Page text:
However, when you look at the context of each goal, his importance to United becomes clearer. Those 14 Premier League goals included 6 Game Winning Goals, putting him 2 ahead of the midfield trio of Roy Keane, Ryan Giggs and Paul Scholes, despite only returning from suspension following his Kung-Fu kick at Selhurst Park on 1st October. Of those 6 Game Winning Goals, 5 were also the only goal of the game, each coming from the 22nd January onwards during the title run-in including a 0-1 victory away at title rivals Newcastle United in March. The exception in that selection was Cantona’s first goal and United’s 3rd in a 2-4 victory at Wimbledon, a game in which he also added the ‘insurance marker’ of the 4th goal. In four other games, Cantona scored the goal which secured his side a point including a brace in the 2-2 draw against Sheffield Wednesday, as well as scoring United’s first goal in their 3-2 victory in the Manchester derby. Of those 14 Premier League goals, the only one which could be described as insignificant in terms of the result was United’s 5th goal in a 5-0 rout of Nottingham Forest. When added to his Game Winning Goals in the F.A. Cup Quarter Final and Final, the latter of which was yet again the only goal of the game, the true impact of Cantona becomes a little clearer.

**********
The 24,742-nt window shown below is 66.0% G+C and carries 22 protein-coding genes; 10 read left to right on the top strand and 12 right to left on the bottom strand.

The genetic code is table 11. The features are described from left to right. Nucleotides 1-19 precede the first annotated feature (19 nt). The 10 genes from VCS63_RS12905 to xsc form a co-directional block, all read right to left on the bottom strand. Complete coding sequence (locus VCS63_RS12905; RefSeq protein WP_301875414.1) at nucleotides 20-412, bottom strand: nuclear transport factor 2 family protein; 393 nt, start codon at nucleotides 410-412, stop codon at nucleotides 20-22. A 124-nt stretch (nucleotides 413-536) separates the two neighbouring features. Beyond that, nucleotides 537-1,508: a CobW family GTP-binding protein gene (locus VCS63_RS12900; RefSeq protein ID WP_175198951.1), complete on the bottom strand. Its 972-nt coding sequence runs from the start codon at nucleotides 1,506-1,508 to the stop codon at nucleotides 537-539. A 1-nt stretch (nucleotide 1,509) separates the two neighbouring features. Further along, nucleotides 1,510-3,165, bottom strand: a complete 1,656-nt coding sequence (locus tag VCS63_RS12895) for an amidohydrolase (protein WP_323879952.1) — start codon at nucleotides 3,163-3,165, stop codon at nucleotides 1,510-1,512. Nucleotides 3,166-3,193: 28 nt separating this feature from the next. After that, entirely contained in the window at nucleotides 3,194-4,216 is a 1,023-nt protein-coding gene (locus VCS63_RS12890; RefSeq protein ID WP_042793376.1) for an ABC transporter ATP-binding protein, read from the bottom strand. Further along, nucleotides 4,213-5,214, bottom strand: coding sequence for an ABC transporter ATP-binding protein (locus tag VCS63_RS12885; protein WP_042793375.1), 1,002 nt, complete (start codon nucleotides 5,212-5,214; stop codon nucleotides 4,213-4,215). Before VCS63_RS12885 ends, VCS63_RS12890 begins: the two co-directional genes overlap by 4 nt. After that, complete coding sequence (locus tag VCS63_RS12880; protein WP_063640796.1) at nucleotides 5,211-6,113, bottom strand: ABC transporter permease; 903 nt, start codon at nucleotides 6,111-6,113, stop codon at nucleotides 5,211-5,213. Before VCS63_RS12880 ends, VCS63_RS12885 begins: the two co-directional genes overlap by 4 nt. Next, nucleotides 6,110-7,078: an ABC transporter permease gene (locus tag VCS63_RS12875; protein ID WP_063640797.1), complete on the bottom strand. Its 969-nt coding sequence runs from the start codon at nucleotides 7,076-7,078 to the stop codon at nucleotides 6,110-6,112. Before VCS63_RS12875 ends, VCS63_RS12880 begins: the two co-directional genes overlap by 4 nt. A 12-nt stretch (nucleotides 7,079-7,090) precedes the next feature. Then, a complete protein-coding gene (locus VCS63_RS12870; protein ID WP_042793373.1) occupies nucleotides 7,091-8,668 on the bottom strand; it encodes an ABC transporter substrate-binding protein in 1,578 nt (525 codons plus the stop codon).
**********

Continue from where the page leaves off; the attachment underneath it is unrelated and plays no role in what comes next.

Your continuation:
Comparisons between Cantona and Marcus Rashford may not seem particularly obvious, yet the Englishman can currently be found at the top of the Game Winning Goals rankings across the Premier League this season, with his 3 Game Winning Goals sharing the lead with Pierre-Emerick Aubameyang and Mo Salah. However, where as Salah only narrowly leads Roberto Firmino and Sadio Mane, both of whom have scored 2 Game Winning Goals (James Milner, Georginio Wijnaldum and an own goal have also recorded Game Winning Goals for Liverpool), the situation at Manchester United is rather bleaker, with Rashford the only member of the squad to have scored a Game Winning Goal in the Premier League this season. This is just one indicator of Manchester United’s attacking issues this season, and also highlights how much of the attacking burden has fallen on Rashford, particularly whilst Anthony Martial and Paul Pogba were both out injured. Indeed, the only other clubs to only have one or fewer scorers of Game Winning Goals this season are the current bottom 3 of Southampton (Moussa Djenepo), Norwich City (Teemu Pukki) and Watford, who have yet to win and therefore yet to score a Game Winning Goal.

ClubGame Winning Goalscorers
A.F.C. BournemouthHarry Wilson (x2), Ryan Fraser, Joshua King
ArsenalPierre-Emerick Aubameyang (x3), David Luiz
Aston VillaWesley (x2), Matt Targett
Brighton and Hove AlbionOwn goals (x2), Neal Maupay, Leandro Trossard